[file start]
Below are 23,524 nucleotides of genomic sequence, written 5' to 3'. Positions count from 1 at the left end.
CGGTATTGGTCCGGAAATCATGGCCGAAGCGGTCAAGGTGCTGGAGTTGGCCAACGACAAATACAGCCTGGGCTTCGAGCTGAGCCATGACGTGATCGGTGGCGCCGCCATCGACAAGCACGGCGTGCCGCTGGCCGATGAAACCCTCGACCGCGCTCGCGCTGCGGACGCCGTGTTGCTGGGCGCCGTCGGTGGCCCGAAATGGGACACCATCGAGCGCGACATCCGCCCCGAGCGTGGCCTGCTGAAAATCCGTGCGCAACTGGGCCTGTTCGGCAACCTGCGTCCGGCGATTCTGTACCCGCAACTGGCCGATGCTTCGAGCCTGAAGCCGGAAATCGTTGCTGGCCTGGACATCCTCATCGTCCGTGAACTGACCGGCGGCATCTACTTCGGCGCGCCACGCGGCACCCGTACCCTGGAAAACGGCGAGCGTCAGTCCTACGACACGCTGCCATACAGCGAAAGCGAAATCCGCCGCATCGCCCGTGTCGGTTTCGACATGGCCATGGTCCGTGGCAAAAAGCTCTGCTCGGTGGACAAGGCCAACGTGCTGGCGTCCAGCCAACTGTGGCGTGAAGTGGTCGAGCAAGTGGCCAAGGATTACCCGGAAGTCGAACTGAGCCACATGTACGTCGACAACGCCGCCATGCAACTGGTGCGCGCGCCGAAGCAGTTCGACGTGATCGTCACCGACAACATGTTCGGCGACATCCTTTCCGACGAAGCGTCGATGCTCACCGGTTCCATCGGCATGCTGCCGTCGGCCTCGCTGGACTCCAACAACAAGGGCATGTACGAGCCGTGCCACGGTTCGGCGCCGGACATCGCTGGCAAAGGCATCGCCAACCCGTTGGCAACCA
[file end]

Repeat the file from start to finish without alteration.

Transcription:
Below are 23,524 nucleotides of genomic sequence, written 5' to 3'. Positions count from 1 at the left end.
CGGTATTGGTCCGGAAATCATGGCCGAAGCGGTCAAGGTGCTGGAGTTGGCCAACGACAAATACAGCCTGGGCTTCGAGCTGAGCCATGACGTGATCGGTGGCGCCGCCATCGACAAGCACGGCGTGCCGCTGGCCGATGAAACCCTCGACCGCGCTCGCGCTGCGGACGCCGTGTTGCTGGGCGCCGTCGGTGGCCCGAAATGGGACACCATCGAGCGCGACATCCGCCCCGAGCGTGGCCTGCTGAAAATCCGTGCGCAACTGGGCCTGTTCGGCAACCTGCGTCCGGCGATTCTGTACCCGCAACTGGCCGATGCTTCGAGCCTGAAGCCGGAAATCGTTGCTGGCCTGGACATCCTCATCGTCCGTGAACTGACCGGCGGCATCTACTTCGGCGCGCCACGCGGCACCCGTACCCTGGAAAACGGCGAGCGTCAGTCCTACGACACGCTGCCATACAGCGAAAGCGAAATCCGCCGCATCGCCCGTGTCGGTTTCGACATGGCCATGGTCCGTGGCAAAAAGCTCTGCTCGGTGGACAAGGCCAACGTGCTGGCGTCCAGCCAACTGTGGCGTGAAGTGGTCGAGCAAGTGGCCAAGGATTACCCGGAAGTCGAACTGAGCCACATGTACGTCGACAACGCCGCCATGCAACTGGTGCGCGCGCCGAAGCAGTTCGACGTGATCGTCACCGACAACATGTTCGGCGACATCCTTTCCGACGAAGCGTCGATGCTCACCGGTTCCATCGGCATGCTGCCGTCGGCCTCGCTGGACTCCAACAACAAGGGCATGTACGAGCCGTGCCACGGTTCGGCGCCGGACATCGCTGGCAAAGGCATCGCCAACCCGTTGGCAACCA